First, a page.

By Dr. Merliza Cabriles, D.V.M.
Like ear cropping, Cockapoo tail docking, also known as tail cropping, is a type of elective surgery chosen by some breeders. These procedures have long been practiced in certain breeds like Doberman Pinschers and Schnauzers.
Cockapoo tail docking involves putting the puppy under anesthesia and having the tail cut to a certain length (about a couple of inches) from the base of the tail. If necessary, a few stitches may be used to close the wound.
In many areas, regulations require veterinarians to perform this procedure. However, some breeders choose to do it on their own using ‘crude’ methods without the use of anesthesia.
The parent breeds of the Cockapoo—the Cocker Spaniel and Poodle—are both born with long tails that are typically cropped to conform to breed standards. They undergo tail docking usually within 5 days after their birth.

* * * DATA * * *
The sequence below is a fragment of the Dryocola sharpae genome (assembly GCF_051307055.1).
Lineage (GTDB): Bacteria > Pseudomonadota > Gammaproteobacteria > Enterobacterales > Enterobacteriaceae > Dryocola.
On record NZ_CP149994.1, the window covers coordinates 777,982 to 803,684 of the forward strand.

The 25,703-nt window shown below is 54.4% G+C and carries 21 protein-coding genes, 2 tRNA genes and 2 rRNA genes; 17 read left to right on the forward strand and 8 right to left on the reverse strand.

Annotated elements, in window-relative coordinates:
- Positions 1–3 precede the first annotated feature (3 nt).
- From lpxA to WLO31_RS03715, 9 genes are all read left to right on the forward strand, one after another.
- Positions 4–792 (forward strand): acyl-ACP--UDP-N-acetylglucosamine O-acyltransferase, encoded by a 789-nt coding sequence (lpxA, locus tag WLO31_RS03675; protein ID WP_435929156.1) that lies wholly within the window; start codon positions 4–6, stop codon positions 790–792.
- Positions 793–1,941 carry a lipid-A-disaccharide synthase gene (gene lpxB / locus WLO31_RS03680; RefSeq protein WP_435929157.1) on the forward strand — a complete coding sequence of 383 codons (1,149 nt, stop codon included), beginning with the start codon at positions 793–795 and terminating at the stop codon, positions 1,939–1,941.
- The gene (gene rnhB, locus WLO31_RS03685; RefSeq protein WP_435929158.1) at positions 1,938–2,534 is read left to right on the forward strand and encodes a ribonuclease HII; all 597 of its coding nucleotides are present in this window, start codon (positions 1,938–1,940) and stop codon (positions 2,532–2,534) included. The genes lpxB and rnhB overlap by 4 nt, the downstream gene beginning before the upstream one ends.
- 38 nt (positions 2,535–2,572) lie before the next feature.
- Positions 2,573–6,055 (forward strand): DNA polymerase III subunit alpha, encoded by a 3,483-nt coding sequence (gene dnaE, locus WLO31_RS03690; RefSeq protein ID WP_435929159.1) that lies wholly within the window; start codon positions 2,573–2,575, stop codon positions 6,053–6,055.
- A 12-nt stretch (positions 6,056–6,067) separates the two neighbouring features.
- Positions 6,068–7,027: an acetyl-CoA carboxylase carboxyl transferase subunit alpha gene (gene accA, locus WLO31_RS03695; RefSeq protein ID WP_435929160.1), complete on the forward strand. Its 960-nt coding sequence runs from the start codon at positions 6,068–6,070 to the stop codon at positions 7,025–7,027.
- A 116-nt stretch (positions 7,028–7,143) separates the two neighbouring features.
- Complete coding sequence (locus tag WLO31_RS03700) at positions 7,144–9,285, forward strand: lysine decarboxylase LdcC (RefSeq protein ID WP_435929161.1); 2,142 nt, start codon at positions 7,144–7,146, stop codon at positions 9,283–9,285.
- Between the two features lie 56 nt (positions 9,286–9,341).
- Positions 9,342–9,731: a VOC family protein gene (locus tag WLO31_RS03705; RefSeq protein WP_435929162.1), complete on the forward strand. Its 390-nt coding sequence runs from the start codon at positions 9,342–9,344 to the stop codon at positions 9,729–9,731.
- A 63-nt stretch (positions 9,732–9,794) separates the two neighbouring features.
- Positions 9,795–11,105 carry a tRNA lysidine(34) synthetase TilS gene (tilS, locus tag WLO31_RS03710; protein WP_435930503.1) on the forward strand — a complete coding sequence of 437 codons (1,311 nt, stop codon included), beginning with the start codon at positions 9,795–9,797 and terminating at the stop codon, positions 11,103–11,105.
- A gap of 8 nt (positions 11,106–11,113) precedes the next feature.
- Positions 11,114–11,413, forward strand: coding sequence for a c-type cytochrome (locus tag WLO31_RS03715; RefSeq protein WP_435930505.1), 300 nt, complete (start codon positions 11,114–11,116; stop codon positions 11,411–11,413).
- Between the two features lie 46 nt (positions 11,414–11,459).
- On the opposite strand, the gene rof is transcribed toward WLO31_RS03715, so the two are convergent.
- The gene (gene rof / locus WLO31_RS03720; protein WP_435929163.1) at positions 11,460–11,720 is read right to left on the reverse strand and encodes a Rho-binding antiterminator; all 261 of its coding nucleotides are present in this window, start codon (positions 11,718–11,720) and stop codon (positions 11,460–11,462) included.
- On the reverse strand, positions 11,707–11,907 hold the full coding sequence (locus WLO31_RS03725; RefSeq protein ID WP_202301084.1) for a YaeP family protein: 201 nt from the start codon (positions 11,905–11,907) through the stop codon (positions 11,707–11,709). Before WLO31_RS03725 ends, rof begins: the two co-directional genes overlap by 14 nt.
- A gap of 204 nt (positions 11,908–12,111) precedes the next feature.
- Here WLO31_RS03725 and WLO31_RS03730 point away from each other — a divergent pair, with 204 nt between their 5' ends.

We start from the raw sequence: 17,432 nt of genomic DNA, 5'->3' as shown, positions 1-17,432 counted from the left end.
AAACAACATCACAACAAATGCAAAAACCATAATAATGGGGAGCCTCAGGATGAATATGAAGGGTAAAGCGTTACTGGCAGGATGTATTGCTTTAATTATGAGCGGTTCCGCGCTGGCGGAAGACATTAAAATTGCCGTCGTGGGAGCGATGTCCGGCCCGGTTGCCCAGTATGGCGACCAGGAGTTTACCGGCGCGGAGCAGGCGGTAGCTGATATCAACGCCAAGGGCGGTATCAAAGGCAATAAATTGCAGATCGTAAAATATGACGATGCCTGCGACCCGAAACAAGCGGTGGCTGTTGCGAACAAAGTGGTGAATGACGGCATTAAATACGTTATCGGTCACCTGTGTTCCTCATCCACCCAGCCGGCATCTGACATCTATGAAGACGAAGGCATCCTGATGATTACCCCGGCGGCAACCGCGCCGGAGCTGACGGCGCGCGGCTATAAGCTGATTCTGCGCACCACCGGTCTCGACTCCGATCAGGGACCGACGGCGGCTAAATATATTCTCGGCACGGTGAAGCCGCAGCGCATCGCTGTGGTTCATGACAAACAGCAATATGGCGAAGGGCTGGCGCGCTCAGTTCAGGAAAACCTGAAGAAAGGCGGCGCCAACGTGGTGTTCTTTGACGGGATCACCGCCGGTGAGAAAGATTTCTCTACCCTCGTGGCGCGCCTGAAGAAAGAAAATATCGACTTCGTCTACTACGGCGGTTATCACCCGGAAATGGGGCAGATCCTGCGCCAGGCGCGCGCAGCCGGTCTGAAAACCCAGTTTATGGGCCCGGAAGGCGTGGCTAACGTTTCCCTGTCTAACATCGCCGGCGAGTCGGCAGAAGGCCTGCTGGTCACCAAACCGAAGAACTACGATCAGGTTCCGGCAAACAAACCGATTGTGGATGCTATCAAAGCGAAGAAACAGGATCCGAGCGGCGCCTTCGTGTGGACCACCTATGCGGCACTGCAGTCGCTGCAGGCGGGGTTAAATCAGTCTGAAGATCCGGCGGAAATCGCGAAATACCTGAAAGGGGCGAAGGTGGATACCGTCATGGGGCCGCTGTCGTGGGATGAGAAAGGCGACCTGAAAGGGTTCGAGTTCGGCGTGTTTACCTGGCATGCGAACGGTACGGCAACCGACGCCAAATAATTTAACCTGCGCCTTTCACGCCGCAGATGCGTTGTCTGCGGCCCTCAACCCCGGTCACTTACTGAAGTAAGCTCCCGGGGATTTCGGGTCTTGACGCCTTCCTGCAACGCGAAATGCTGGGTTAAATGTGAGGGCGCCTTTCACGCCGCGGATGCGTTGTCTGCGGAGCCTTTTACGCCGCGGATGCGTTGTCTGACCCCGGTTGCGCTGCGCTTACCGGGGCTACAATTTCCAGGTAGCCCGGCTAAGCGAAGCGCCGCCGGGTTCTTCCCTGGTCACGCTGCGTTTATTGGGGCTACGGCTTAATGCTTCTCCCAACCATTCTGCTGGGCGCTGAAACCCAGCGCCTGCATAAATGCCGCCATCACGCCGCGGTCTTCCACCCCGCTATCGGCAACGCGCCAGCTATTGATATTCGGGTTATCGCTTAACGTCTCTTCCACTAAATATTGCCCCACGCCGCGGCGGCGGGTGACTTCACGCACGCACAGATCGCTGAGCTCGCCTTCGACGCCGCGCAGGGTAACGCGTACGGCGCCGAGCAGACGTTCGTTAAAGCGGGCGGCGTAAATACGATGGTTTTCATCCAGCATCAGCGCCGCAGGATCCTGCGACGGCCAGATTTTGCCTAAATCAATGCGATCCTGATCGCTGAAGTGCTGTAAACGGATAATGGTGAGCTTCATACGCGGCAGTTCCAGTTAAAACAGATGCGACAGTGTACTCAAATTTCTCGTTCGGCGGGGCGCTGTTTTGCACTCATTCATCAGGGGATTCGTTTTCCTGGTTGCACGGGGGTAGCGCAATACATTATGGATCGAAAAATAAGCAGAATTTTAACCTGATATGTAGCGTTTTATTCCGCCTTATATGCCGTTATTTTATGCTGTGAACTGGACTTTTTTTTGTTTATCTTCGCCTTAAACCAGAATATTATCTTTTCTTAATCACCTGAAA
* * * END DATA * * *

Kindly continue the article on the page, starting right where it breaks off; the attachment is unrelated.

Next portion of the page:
However, as many people become aware of the health and welfare implications of the procedure, many Cockapoo breeders and owners are choosing to leave their pets’ tails intact.
Related: Cockapoo Health Issues: 10 Common Cockapoo Health Problems to Look Out For!
Is this a crude, inhumane procedure or are there advantages to Cockapoo docking your Cockapoo’s tail? Read on to learn more!
Should You Dock a Cockapoo’s Tail?
Cockapoos are one of the few mixed breed where their own set of breed standards are beginning to form.
According to the American Cockapoo Club, “the tail can be left long or docked like the parent breeds”. This means that regardless of whether you decide to leave your cockapoo’s tail intact or docked, it is acceptable as a breed standard.